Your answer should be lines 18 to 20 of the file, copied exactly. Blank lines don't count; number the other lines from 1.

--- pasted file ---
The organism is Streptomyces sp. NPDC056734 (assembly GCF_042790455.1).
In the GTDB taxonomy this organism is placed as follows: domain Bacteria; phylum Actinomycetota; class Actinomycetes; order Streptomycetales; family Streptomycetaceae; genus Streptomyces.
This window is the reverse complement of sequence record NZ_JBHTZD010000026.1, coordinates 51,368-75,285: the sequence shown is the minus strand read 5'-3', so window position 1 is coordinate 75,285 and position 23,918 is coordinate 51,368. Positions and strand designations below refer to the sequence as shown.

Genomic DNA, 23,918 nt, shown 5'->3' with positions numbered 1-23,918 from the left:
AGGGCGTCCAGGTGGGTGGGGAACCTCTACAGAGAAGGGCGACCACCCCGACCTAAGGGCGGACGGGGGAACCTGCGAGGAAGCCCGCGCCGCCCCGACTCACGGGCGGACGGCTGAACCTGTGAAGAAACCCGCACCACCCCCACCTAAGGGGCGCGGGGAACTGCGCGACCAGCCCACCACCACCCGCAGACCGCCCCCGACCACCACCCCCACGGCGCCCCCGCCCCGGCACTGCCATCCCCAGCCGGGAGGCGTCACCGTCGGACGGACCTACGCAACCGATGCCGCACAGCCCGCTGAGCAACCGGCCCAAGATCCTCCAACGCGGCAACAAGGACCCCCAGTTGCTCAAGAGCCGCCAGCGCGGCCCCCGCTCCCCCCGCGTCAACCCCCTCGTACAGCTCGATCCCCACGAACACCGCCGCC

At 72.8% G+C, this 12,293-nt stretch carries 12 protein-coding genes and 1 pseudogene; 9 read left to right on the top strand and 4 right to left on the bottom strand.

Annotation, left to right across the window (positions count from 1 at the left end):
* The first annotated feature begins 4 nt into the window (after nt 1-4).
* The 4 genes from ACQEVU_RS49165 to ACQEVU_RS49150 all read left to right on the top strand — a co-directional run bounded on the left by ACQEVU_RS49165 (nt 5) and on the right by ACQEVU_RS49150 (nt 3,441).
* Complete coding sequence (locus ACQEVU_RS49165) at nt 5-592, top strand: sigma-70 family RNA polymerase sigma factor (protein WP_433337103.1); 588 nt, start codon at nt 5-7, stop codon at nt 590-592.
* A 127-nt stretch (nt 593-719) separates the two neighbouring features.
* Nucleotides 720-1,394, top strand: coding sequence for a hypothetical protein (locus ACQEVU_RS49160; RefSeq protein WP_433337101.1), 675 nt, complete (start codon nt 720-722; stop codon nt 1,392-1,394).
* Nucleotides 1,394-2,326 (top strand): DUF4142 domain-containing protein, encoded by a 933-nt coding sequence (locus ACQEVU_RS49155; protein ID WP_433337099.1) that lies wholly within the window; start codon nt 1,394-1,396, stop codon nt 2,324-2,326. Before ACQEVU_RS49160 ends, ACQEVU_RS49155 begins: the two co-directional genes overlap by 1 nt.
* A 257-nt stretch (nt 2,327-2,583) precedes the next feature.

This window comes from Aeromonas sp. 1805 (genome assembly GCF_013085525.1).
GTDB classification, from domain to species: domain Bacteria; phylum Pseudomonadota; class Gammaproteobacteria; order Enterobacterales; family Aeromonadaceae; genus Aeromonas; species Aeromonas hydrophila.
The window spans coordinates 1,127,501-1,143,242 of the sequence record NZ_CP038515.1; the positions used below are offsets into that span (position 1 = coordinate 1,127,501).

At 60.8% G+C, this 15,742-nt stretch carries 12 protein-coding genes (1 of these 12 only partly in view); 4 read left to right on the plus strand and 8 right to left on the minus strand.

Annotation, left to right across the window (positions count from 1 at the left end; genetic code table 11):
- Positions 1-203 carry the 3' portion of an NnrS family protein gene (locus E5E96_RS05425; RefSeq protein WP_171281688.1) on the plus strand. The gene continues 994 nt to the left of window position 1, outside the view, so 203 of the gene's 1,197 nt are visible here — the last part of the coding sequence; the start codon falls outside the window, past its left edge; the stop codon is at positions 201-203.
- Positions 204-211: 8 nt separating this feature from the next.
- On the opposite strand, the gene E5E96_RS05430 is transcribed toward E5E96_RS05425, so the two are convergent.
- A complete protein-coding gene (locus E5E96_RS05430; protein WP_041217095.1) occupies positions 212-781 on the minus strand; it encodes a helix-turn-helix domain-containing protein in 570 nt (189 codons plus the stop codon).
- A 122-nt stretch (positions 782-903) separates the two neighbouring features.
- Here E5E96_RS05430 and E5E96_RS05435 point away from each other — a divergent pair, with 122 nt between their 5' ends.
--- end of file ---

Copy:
At 60.8% G+C, this 15,742-nt stretch carries 12 protein-coding genes (1 of these 12 only partly in view); 4 read left to right on the plus strand and 8 right to left on the minus strand.

Annotation, left to right across the window (positions count from 1 at the left end; genetic code table 11):
- Positions 1-203 carry the 3' portion of an NnrS family protein gene (locus E5E96_RS05425; RefSeq protein WP_171281688.1) on the plus strand. The gene continues 994 nt to the left of window position 1, outside the view, so 203 of the gene's 1,197 nt are visible here — the last part of the coding sequence; the start codon falls outside the window, past its left edge; the stop codon is at positions 201-203.